My problem with this sort of list is this: where do you put a writer who wrote one book you love and nothing else (either literally or that s/he then proceeded to write books you really dislike), or someone who has only written a book or two and thus hasn't shown you any consistency? Because to me the connotation of favorite writer is someone whose writing you like, almost invariably, not just one or two of several/many works.

And also I am a person who differentiates what I like from what I think is important, so these are just my personal fav's pulled from a scan of my bookshelf that showed whose work I chose to keep in total vs. just a book or two. It is a list that would get spit on by any of those vagina-fearing males, white or otherwise, at such forums...and probably some of the females who don't like romantic fantasy cross-overs, either. These are all amazingly talented writers in a technical sense, very beautiful language, poetic descriptions, and sentences that I don't mentally re-write as I read. Don't know how well some of them would translate to a male audience, however, as--again--they all have a fairly high degree of romance in them.

Sharon Shinn
Paula Volsky
Robin McKinley
Patricia McKillip
Shana Abe (drakon series only... technically it's a romance series, complete with the sexuality romance gets laughed at for, but the way she writes for this series is stunning)

Elena said...

Oh, and even though she is not in any way speculative fiction, I think the most underread and underrated female writer of historical fiction is Dorothy Dunnett. Her books are amazing, her research is mind-boggling, her scope is epic. And yet her name never seems to show up anywhere.

Liviu said...

Regarding D. Dunnett, I have to disagree completely - she is very famous, well known and appreciated - so much that there is even a two volume exegesis of her Nicolo series written with her approval. It's just that she may not be mentioned on spec-lit blogs, but check out any historical fiction blog - eg S. Saylor, and D. Dunnett and Mary Renault are at the top, top, top. Certaianly this is how I heard of her, bought all her books and liked them a lot. And with C. McCullough added to the mix, there are three female writers that dominate historical fiction from any point of view you want to name - quality, sales, name recognition...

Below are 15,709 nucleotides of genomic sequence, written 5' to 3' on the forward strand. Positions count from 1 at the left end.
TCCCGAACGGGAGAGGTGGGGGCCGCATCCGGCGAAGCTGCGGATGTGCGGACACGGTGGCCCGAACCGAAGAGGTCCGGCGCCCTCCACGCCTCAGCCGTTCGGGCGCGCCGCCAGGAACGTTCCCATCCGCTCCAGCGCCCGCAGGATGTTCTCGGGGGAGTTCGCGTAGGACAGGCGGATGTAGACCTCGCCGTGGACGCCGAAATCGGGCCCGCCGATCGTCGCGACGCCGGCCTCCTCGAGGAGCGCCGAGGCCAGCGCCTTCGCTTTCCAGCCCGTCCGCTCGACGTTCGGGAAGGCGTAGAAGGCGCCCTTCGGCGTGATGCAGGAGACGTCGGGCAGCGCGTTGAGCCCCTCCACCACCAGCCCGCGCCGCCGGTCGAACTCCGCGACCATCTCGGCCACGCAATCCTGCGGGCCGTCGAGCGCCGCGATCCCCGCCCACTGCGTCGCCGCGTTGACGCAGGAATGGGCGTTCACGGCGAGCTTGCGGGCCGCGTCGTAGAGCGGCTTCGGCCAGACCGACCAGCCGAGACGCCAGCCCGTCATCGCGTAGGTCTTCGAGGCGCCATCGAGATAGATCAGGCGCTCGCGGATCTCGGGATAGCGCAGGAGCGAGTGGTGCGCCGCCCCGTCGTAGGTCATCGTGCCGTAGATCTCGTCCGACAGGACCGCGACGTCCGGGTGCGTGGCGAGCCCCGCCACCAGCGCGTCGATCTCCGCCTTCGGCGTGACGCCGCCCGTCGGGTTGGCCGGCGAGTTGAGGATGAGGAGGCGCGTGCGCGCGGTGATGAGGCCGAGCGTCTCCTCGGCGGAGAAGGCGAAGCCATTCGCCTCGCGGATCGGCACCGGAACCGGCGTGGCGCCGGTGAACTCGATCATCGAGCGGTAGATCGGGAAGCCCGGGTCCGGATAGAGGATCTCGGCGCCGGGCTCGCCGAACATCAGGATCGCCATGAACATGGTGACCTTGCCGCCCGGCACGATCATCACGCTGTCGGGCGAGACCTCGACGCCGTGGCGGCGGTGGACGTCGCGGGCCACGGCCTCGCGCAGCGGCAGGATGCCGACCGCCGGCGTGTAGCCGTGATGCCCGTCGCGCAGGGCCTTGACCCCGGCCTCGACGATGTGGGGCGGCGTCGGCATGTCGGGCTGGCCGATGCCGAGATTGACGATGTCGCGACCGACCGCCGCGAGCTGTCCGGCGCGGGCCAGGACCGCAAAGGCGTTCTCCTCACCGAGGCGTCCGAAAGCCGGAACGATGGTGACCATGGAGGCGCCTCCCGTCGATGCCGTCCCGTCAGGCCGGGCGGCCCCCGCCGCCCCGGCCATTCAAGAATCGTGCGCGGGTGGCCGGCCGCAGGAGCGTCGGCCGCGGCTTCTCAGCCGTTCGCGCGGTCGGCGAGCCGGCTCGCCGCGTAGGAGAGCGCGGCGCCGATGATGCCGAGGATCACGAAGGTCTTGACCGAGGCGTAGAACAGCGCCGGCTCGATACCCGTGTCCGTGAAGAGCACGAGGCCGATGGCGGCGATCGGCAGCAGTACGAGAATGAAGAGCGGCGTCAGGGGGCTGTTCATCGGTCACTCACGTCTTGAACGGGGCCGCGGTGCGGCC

Elena said...

Liviu - you make me feel better. Dunnett and McCullough (I don't know the third, will have to check her out now, thanks!) both seem to be conspicuously absent from most lists in spec.fic. forums that are discussing either female writers in general or historical fiction in general. It's perhaps just the (somewhat) limited places I've been that have skewed my perspective on how well-known (currently) they are.

Liviu said...

With apologies for hijacking the comments into hist fiction, I have to say that Mary Renault is one of the most famous of all historical novelists of all time - of R. Graves fame.

Last of the Wine which is her masterpiece in my opinion is one of my all time favorite novels, historical or not - I easily read it 6-10 times. Also it was one of the first novels to deal openly with gay themes in history and Ms. Renault had to flee Britain for S. Africa around 1950 to be able to write it.
I own and read all her novels, they are 7 or 8, a cycle of Greek life from Theseus to Alexander, and they are still timely and relevant and inspiration for newer novels.

And also since we are on this topic, there is a lesser known but still timely and excellent novel written in 1931 by Naomi Mitchison called Corn King and Spring Queen which was far ahead of its time so it may have received less notice than deserved and again it's a wonderful book about the waning of Sparta after Alexander, but also with fantastic elements that it would fit comfortably into a speculative frame.

Lsrry said...

Fascinating discussion, Liviu and Elena, so don't you two worry about "hijacking" here, as it just provides more for the rest of us to consider :D

Add to Technorati Favorites